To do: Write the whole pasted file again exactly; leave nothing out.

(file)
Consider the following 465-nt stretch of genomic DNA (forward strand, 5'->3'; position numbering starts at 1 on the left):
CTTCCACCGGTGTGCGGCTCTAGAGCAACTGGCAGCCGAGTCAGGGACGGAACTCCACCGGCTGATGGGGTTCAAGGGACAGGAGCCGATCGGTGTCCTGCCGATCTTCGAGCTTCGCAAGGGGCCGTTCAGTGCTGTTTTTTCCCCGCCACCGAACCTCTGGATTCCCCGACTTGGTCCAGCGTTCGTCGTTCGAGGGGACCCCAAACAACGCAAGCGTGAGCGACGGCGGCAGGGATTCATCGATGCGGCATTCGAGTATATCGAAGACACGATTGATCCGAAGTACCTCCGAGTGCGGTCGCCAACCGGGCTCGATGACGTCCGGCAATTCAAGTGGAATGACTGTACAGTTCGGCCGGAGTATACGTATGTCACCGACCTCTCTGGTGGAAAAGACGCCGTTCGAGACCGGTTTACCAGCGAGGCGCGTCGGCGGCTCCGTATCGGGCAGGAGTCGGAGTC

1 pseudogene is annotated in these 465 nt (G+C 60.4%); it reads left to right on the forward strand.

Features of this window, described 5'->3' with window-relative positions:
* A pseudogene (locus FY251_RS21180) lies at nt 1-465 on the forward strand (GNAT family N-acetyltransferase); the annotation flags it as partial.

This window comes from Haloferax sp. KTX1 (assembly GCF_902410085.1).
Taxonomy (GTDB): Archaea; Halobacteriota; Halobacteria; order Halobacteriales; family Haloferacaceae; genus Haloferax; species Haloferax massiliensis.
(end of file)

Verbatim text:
Consider the following 465-nt stretch of genomic DNA (forward strand, 5'->3'; position numbering starts at 1 on the left):
CTTCCACCGGTGTGCGGCTCTAGAGCAACTGGCAGCCGAGTCAGGGACGGAACTCCACCGGCTGATGGGGTTCAAGGGACAGGAGCCGATCGGTGTCCTGCCGATCTTCGAGCTTCGCAAGGGGCCGTTCAGTGCTGTTTTTTCCCCGCCACCGAACCTCTGGATTCCCCGACTTGGTCCAGCGTTCGTCGTTCGAGGGGACCCCAAACAACGCAAGCGTGAGCGACGGCGGCAGGGATTCATCGATGCGGCATTCGAGTATATCGAAGACACGATTGATCCGAAGTACCTCCGAGTGCGGTCGCCAACCGGGCTCGATGACGTCCGGCAATTCAAGTGGAATGACTGTACAGTTCGGCCGGAGTATACGTATGTCACCGACCTCTCTGGTGGAAAAGACGCCGTTCGAGACCGGTTTACCAGCGAGGCGCGTCGGCGGCTCCGTATCGGGCAGGAGTCGGAGTC

1 pseudogene is annotated in these 465 nt (G+C 60.4%); it reads left to right on the forward strand.

Features of this window, described 5'->3' with window-relative positions:
* A pseudogene (locus FY251_RS21180) lies at nt 1-465 on the forward strand (GNAT family N-acetyltransferase); the annotation flags it as partial.

This window comes from Haloferax sp. KTX1 (assembly GCF_902410085.1).
Taxonomy (GTDB): Archaea; Halobacteriota; Halobacteria; order Halobacteriales; family Haloferacaceae; genus Haloferax; species Haloferax massiliensis.